Words Old and New

a dictionary opened to the page that shows the word dictionary

Language is fluid. It evolves and morphs over time, like it or not. Those of us working alongside millennials don’t want to sound like an old fart. I’m not suggesting we adopt the millennial phraseology – egad no – but we need to relate. Many of my peers think it’s up to the twenty-somethings to do all of the work but I disagree; we can meet halfway. To that end there are words and phrases better left where they belong, in the past.


Carbon copy is an easy one. When was the last time you ended up with ink-stained hands from reproducing something with carbon paper? I can’t recall. But there are less obvious terms we still use that don’t make a lot of sense anymore.

Web surfing. When the Internet was new, this is what we called it. We were already adults. It was new terminology for a new thing. Our younger colleagues grew up with it. It’s just there and doesn’t need a sporty name to explain it.

A Dear John letter. This originated in the Great War when a soldier would receive a letter from his girl back home, telling him she wouldn’t wait for him after all. She had met someone new or changed her mind. We could barely relate to it, let alone young adults today.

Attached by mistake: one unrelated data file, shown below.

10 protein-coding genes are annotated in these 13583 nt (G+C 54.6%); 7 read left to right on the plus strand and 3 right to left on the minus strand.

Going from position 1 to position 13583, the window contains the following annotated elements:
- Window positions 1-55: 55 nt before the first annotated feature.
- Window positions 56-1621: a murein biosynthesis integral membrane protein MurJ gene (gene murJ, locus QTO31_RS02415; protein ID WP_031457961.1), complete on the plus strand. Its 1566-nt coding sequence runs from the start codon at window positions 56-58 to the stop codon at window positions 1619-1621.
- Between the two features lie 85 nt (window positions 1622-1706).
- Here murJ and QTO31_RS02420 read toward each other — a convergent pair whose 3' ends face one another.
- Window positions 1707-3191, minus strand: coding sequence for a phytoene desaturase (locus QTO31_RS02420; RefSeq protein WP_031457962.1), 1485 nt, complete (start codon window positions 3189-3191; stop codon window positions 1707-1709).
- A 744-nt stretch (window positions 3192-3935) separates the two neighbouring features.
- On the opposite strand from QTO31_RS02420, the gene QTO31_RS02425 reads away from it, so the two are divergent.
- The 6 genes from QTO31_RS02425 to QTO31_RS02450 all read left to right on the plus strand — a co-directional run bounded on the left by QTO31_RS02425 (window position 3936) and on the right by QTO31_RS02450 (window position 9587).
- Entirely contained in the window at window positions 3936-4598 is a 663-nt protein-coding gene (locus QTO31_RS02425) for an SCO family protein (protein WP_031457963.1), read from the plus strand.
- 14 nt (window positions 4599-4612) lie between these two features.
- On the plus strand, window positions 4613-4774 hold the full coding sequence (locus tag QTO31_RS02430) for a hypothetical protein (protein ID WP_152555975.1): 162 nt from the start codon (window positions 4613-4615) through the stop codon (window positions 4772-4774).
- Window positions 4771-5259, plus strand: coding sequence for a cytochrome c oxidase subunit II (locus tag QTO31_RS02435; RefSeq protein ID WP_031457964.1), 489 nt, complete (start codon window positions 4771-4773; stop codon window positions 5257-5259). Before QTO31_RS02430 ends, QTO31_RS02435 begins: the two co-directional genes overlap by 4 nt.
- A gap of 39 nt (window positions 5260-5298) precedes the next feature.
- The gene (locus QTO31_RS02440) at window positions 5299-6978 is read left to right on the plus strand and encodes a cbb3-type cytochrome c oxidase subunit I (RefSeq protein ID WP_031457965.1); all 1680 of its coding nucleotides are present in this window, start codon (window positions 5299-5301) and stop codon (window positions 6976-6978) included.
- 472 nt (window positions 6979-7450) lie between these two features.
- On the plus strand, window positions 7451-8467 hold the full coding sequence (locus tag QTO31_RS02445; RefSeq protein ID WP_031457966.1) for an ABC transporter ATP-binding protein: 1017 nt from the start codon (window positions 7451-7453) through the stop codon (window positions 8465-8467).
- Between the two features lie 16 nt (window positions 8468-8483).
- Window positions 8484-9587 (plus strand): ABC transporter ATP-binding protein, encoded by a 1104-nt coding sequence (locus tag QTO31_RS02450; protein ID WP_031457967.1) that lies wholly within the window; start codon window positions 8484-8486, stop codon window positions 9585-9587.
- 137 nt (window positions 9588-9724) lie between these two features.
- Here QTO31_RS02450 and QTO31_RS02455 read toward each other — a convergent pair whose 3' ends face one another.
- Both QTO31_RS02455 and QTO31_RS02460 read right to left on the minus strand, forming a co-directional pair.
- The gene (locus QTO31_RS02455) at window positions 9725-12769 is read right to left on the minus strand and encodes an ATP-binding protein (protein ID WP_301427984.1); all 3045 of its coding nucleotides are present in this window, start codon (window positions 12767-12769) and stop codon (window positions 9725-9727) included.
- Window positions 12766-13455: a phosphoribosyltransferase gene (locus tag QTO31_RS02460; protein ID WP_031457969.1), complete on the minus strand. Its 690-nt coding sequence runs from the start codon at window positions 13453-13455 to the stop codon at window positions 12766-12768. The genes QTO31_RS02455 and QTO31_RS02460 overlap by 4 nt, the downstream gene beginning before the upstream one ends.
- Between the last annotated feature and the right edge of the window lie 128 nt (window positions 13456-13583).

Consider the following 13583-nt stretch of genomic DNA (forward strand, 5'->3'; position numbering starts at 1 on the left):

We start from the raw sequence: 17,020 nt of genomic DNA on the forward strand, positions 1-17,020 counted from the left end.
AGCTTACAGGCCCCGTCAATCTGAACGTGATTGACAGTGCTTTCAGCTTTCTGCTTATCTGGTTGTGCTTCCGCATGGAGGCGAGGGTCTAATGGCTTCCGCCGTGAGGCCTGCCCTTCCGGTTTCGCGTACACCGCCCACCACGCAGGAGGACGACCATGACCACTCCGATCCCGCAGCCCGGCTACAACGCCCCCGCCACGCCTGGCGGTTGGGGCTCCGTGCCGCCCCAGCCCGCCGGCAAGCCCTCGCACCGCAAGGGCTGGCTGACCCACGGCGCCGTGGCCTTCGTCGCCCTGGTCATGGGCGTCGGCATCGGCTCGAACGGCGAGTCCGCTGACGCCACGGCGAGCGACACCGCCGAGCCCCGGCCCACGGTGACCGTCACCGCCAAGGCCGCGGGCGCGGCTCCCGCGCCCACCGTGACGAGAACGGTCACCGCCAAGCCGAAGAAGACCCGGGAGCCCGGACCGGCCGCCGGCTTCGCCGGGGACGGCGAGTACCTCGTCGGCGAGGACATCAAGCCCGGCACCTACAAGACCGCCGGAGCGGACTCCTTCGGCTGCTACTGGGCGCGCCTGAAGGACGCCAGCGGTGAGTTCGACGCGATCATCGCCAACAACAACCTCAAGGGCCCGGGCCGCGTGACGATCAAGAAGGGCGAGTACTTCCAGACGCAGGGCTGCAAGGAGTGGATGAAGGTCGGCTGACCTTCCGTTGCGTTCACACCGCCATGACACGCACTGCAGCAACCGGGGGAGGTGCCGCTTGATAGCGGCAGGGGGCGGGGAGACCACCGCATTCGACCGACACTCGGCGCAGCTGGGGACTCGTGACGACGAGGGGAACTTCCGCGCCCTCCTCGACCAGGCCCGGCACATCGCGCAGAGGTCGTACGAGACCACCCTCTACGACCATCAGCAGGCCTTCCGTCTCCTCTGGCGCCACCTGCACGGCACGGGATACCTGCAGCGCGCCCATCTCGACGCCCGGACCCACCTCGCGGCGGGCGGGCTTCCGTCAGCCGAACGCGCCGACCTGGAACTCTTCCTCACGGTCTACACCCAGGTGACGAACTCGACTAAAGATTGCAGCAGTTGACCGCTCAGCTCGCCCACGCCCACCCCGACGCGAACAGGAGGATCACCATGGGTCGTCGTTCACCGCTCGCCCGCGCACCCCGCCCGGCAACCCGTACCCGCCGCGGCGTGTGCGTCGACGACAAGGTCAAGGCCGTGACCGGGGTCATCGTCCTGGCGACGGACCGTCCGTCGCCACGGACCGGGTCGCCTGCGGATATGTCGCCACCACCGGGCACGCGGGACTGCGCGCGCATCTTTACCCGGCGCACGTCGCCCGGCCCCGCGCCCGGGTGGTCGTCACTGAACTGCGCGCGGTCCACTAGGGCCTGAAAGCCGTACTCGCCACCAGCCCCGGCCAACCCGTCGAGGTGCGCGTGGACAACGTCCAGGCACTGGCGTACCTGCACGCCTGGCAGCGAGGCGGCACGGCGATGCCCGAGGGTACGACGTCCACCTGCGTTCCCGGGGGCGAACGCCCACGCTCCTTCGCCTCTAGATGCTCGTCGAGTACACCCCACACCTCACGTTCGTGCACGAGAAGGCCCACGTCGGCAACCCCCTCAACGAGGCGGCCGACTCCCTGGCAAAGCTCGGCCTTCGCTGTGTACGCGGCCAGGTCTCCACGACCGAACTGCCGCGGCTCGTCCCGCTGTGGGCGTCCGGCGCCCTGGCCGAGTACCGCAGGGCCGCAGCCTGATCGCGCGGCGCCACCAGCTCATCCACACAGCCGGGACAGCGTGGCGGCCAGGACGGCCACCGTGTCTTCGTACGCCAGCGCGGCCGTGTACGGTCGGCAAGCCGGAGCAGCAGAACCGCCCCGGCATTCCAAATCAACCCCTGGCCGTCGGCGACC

Chesterfield. It’s an old timey brand name and a surname. A couch is a piece of furniture.

Rolodex. No one has these anymore. Contacts are in our phone or a directory or a pile of business cards. Someone will tell me they still have a Rolodex, but they’re the exception and no longer the rule.

“Goodnight John Boy”. I caught myself saying this late last year. The Waltons TV series went off the air in 1981. People born that year are about to turn 37. It’s just not a thing anymore, even though we know it was a big thing back then.


Now, some things millennials say that I wish they would stop.

Adorbs. It’s really not saving many letters from adorable.

Bae. Ugh. Too cute. BF or GF is even preferable when they want to say significant other.

Prolly. I hate it so much it may as well be ISIS. Probs isn’t much better. I’m sticking with probably, and that’s for certain.

Feel free to add your own outdated terms and millennial abominations in the comments.

3 thoughts on “Words Old and New”

  1. I’m totes on board with this. Lovers of the language need to get woke and keep their verbiage on fleek. Yeah, language evolves, but I’d be happy as a clam if we could keep things above board and not count the chickens before the cows come home. Trying to stop the millennials from garburating the words will be like closing the barn doors after the horses have already eaten your children.

Leave a Comment

Your email address will not be published. Required fields are marked *